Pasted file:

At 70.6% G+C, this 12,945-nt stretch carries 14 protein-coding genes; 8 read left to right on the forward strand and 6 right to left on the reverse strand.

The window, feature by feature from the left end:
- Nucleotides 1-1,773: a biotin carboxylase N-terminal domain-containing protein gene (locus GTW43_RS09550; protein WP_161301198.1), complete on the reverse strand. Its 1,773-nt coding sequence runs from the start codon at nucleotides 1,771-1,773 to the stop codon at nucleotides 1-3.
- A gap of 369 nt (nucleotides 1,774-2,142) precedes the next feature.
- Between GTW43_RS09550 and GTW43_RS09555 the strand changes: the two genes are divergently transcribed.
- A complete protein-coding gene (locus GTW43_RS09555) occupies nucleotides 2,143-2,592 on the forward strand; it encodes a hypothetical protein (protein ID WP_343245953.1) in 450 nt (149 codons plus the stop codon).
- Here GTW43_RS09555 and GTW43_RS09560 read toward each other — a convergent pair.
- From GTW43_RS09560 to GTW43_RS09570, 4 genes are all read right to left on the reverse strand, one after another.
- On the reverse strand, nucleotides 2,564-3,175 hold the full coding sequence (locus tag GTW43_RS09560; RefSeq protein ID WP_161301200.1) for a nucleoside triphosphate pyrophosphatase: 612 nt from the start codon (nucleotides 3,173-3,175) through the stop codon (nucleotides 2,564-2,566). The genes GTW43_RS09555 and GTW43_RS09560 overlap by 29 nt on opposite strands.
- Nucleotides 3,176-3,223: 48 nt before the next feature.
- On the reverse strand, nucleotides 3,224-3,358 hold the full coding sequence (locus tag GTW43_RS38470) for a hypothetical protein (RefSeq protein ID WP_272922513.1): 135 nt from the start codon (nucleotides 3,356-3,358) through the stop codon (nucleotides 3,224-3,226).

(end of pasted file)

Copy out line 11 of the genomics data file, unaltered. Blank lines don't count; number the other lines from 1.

- On the reverse strand, nucleotides 3,224-3,358 hold the full coding sequence (locus tag GTW43_RS38470) for a hypothetical protein (RefSeq protein ID WP_272922513.1): 135 nt from the start codon (nucleotides 3,356-3,358) through the stop codon (nucleotides 3,224-3,226).